Difference between revisions of "Lizard Musculoskeletal System"

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Several families of lizard can voluntarily discard the tail when seized by a predator. The discarded wriggling tail is thought to distract the attention of the predator, enabling the lizard to escape. The animal is able to grow a new tail, although the regenerated tail is never as long or well formed as the original.
 
Several families of lizard can voluntarily discard the tail when seized by a predator. The discarded wriggling tail is thought to distract the attention of the predator, enabling the lizard to escape. The animal is able to grow a new tail, although the regenerated tail is never as long or well formed as the original.
  
Lizards that are capable of autotomy have a vertical fracture plane through the body and part of the neural arch of the tail vertebrae. Autotomy and regeneration occur in many iguanid species but not in many agamids, monitors and chameleons.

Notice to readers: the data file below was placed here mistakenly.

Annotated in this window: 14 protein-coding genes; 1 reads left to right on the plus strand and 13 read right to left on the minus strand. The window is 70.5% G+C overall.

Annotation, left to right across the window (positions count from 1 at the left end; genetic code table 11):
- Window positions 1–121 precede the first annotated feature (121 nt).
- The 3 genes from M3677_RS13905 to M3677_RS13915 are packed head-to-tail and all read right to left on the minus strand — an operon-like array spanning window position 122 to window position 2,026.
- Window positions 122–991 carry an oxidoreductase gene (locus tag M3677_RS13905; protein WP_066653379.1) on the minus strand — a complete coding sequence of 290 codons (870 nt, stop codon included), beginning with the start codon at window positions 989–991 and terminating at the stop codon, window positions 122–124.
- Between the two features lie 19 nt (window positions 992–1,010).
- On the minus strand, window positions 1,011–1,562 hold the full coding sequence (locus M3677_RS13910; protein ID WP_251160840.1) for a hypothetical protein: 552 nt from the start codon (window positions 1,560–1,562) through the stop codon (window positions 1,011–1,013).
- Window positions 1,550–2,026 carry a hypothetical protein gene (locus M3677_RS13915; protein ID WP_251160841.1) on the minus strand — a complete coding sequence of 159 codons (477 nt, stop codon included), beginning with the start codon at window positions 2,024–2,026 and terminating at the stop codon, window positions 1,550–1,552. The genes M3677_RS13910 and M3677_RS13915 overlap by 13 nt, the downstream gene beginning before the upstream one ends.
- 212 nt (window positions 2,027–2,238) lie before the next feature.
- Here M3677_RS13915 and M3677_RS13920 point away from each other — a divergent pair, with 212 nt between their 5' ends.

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Lizards that are capable of autotomy have a vertical fracture plane through the body and part of the neural arch of the tail vertebrae. This is a plate of cartilage or connective tissue that develops after ossification. Autotomy and regeneration occur in many iguanid species but not in many agamids, monitors and chameleons.
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==References==
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* Mader, D.R. (2005). ''Reptile Medicine and Surgery''. Saunders. pp. 1264. ISBN 072169327X

Revision as of 21:54, 25 February 2010



Like other reptiles, lizards have a single occiptal condyle. Ribs are present on all vertebrae except tail and cervical vertebrae.

Autotomy

Several families of lizard can voluntarily discard the tail when seized by a predator. The discarded wriggling tail is thought to distract the attention of the predator, enabling the lizard to escape. The animal is able to grow a new tail, although the regenerated tail is never as long or well formed as the original.

Lizards that are capable of autotomy have a vertical fracture plane through the body and part of the neural arch of the tail vertebrae. This is a plate of cartilage or connective tissue that develops after ossification. Autotomy and regeneration occur in many iguanid species but not in many agamids, monitors and chameleons.


References

  • Mader, D.R. (2005). Reptile Medicine and Surgery. Saunders. pp. 1264. ISBN 072169327X